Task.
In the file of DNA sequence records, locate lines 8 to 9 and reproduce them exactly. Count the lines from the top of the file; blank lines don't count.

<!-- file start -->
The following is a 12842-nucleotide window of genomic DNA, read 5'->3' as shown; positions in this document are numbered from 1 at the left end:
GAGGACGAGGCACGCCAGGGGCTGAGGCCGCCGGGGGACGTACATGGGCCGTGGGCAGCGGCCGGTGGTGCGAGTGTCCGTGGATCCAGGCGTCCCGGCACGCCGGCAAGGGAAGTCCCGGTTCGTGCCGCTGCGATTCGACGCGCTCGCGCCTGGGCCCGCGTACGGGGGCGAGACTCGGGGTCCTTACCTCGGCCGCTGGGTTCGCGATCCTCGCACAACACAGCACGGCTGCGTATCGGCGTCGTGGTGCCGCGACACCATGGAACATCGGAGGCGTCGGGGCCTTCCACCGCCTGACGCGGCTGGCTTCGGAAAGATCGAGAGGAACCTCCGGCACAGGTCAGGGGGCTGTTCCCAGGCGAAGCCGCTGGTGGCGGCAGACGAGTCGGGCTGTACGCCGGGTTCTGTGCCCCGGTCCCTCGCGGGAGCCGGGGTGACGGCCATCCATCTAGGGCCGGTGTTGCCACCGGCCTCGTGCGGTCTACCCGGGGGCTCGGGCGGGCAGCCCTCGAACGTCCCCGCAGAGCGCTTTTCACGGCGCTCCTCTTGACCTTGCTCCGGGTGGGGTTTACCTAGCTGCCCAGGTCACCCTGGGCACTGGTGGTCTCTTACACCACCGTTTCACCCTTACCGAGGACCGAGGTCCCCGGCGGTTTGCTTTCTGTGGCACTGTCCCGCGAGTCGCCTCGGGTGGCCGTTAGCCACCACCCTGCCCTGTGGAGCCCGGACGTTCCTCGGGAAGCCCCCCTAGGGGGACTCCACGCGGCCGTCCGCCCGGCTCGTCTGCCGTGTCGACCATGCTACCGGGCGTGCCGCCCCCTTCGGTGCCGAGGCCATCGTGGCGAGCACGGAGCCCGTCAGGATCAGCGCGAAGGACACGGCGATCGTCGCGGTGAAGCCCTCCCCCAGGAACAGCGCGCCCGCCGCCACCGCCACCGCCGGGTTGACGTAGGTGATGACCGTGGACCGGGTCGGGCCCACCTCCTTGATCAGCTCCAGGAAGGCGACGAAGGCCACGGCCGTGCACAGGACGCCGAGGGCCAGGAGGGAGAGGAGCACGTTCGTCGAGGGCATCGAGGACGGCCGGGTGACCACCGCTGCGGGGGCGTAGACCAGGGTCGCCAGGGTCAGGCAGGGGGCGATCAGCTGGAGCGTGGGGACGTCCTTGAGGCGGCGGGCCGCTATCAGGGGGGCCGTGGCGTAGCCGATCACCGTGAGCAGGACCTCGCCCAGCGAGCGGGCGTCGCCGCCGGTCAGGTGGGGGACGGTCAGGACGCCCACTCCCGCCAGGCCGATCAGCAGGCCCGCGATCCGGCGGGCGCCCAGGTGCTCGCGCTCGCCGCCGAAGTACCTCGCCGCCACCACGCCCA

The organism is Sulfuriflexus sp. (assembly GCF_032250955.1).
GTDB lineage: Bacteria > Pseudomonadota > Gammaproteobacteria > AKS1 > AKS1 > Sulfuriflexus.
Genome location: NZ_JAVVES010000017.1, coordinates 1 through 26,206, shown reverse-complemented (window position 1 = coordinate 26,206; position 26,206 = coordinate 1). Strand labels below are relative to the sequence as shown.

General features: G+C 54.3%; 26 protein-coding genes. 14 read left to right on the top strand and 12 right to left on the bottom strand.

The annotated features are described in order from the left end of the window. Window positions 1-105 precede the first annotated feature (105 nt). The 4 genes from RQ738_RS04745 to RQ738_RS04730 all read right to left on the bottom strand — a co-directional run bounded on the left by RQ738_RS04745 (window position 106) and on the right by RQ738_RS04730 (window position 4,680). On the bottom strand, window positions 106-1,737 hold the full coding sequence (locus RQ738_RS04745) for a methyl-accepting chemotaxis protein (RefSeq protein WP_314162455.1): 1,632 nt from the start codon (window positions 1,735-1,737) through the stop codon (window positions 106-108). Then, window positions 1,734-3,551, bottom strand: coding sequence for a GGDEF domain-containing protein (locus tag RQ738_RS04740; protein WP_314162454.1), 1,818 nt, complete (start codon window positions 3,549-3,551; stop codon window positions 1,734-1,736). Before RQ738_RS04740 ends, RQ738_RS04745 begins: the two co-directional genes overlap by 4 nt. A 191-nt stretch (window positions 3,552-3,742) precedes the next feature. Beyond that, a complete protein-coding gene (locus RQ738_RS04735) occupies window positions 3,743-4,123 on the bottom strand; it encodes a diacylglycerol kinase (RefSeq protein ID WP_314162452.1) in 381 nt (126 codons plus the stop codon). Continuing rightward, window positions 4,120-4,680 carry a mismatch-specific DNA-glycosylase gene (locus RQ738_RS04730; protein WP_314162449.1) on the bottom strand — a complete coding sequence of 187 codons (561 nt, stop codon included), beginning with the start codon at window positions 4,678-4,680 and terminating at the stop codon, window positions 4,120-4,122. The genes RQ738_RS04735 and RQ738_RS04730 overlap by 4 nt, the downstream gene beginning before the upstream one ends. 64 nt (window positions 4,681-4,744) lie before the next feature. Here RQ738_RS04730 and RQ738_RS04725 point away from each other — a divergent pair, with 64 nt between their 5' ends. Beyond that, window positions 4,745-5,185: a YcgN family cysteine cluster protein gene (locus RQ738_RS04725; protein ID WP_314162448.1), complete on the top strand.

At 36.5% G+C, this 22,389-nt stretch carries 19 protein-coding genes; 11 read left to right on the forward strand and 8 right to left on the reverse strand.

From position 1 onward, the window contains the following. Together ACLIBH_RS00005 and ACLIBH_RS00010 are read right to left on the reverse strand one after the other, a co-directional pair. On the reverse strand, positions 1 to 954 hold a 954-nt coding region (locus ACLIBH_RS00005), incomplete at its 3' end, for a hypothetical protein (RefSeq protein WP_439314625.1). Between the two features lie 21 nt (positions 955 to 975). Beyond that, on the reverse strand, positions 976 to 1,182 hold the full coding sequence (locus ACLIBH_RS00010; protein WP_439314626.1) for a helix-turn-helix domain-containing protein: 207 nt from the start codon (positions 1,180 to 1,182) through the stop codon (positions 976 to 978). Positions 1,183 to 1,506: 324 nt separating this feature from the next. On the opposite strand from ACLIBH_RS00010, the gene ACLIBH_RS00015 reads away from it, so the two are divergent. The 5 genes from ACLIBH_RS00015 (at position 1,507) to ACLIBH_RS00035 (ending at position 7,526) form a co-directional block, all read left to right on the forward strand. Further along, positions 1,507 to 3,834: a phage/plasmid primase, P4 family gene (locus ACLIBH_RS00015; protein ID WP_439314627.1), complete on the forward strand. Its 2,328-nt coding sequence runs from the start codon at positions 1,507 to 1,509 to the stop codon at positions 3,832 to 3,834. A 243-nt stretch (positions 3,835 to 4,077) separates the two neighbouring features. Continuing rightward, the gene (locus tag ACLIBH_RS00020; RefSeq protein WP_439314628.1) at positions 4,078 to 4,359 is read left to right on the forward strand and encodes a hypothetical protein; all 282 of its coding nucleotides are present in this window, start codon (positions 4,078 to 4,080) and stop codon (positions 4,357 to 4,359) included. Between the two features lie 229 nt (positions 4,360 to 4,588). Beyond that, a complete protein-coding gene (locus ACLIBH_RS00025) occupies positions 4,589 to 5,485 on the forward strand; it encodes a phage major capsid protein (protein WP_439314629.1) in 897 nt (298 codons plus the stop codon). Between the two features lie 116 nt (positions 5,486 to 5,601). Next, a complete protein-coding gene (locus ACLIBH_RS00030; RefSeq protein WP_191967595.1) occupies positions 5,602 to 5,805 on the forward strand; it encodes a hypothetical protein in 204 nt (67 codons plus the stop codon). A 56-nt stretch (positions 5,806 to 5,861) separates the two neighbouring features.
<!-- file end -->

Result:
At 36.5% G+C, this 22,389-nt stretch carries 19 protein-coding genes; 11 read left to right on the forward strand and 8 right to left on the reverse strand.

From position 1 onward, the window contains the following. Together ACLIBH_RS00005 and ACLIBH_RS00010 are read right to left on the reverse strand one after the other, a co-directional pair. On the reverse strand, positions 1 to 954 hold a 954-nt coding region (locus ACLIBH_RS00005), incomplete at its 3' end, for a hypothetical protein (RefSeq protein WP_439314625.1). Between the two features lie 21 nt (positions 955 to 975). Beyond that, on the reverse strand, positions 976 to 1,182 hold the full coding sequence (locus ACLIBH_RS00010; protein WP_439314626.1) for a helix-turn-helix domain-containing protein: 207 nt from the start codon (positions 1,180 to 1,182) through the stop codon (positions 976 to 978). Positions 1,183 to 1,506: 324 nt separating this feature from the next. On the opposite strand from ACLIBH_RS00010, the gene ACLIBH_RS00015 reads away from it, so the two are divergent. The 5 genes from ACLIBH_RS00015 (at position 1,507) to ACLIBH_RS00035 (ending at position 7,526) form a co-directional block, all read left to right on the forward strand. Further along, positions 1,507 to 3,834: a phage/plasmid primase, P4 family gene (locus ACLIBH_RS00015; protein ID WP_439314627.1), complete on the forward strand. Its 2,328-nt coding sequence runs from the start codon at positions 1,507 to 1,509 to the stop codon at positions 3,832 to 3,834. A 243-nt stretch (positions 3,835 to 4,077) separates the two neighbouring features. Continuing rightward, the gene (locus tag ACLIBH_RS00020; RefSeq protein WP_439314628.1) at positions 4,078 to 4,359 is read left to right on the forward strand and encodes a hypothetical protein; all 282 of its coding nucleotides are present in this window, start codon (positions 4,078 to 4,080) and stop codon (positions 4,357 to 4,359) included. Between the two features lie 229 nt (positions 4,360 to 4,588). Beyond that, a complete protein-coding gene (locus ACLIBH_RS00025) occupies positions 4,589 to 5,485 on the forward strand; it encodes a phage major capsid protein (protein WP_439314629.1) in 897 nt (298 codons plus the stop codon). Between the two features lie 116 nt (positions 5,486 to 5,601). Next, a complete protein-coding gene (locus ACLIBH_RS00030; RefSeq protein WP_191967595.1) occupies positions 5,602 to 5,805 on the forward strand; it encodes a hypothetical protein in 204 nt (67 codons plus the stop codon). A 56-nt stretch (positions 5,806 to 5,861) separates the two neighbouring features.